Firefighters in Duluth rescued a teenager who got caught in a rip current while swimming in Lake Superior over the weekend.
Four teenagers were swimming off Park Point when they got pulled deeper into Lake Superior by a rip current around 6:43 p.m. on Saturday, June 5, the Duluth Fire Department said in a news release.
Two teenage girls got out of the lake on their own and were back on the beach, while two teenage boys were swept into the current and were struggling.
One of the boys was attempting to help the other boy but they were separated by the current and large waves. The boy who was trying to help had drifted further out into the lake, while the other boy got back to shore and was being treated at the scene.
When rescuers got to the teenager, he was already 350 feet from shore. The Duluth Fire Department used Marine 19, with a crew member dressed in a cold-water suit jumping into the lake to rescue the swimmer.
“These situations can come up quickly, and are scary for all who are involved,” Assistant Chief Dennis Edwards said in a news release. “There is no doubt in my mind that they saved this young man’s life today, and in turn, he probably saved his friend’s life by helping to keep him above water for as long as he could.”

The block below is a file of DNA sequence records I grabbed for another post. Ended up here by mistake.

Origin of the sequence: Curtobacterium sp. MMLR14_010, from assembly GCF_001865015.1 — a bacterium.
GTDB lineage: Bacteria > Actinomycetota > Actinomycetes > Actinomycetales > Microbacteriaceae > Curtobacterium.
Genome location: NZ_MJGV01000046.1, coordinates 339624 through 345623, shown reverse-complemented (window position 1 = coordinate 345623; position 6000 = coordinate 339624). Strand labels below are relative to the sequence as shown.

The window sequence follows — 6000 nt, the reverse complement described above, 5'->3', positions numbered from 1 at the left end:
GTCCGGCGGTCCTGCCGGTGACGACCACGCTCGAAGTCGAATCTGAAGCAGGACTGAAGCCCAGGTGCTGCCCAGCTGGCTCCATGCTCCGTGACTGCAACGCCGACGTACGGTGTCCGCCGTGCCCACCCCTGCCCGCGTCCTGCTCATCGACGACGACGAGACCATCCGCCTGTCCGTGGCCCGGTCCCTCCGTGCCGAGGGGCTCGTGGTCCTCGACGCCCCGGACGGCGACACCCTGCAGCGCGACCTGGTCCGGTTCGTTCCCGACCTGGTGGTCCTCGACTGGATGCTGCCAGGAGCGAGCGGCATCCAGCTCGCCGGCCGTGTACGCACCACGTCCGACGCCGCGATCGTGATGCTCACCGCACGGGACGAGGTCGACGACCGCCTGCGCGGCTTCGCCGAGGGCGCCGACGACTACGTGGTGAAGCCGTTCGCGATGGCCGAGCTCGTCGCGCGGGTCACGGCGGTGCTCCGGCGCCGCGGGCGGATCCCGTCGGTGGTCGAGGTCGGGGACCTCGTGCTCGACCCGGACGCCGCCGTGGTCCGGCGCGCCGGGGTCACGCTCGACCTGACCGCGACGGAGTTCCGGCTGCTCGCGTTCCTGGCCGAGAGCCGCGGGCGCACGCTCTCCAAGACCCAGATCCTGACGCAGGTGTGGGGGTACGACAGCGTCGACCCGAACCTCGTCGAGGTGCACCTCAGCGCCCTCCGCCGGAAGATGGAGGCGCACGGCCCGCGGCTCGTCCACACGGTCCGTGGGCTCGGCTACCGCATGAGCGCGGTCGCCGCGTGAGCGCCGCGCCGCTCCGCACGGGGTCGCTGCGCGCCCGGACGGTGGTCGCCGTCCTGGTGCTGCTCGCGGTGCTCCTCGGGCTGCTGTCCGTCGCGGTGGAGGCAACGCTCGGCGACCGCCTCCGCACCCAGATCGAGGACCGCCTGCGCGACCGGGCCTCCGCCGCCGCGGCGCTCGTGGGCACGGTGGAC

The Duluth Fire Department is reminding people that conditions on Lake Superior can change quickly and that people should pay attention to water conditions and currents when they're at the beach, noting there wasn't a red flag warning (a rip current warning) in effect at the time.
“The conditions could be fantastic one minute here and change drastically the next,” Captain Kevin Haney told WDIO on Sunday. “As we saw yesterday, we had a big switch in the winds and the waves picked up which brought in rip currents and a couple of individuals got trapped in them."
Rip currents are strong, narrow channels of water that flow away from shore. They can pull even the strongest swimmers far from shore, NOAA says. Rip currents often develop because of high wind, larger waves, shoreline structures (piers), and weather phenomena.
According to the National Weather Service, there have been 22 current-related incidents off the shores of St. Louis County since 2002, including 19 rescues and three deaths.
There's a Park Point Beach website that has information about swim hazard risk and other details for swimmers.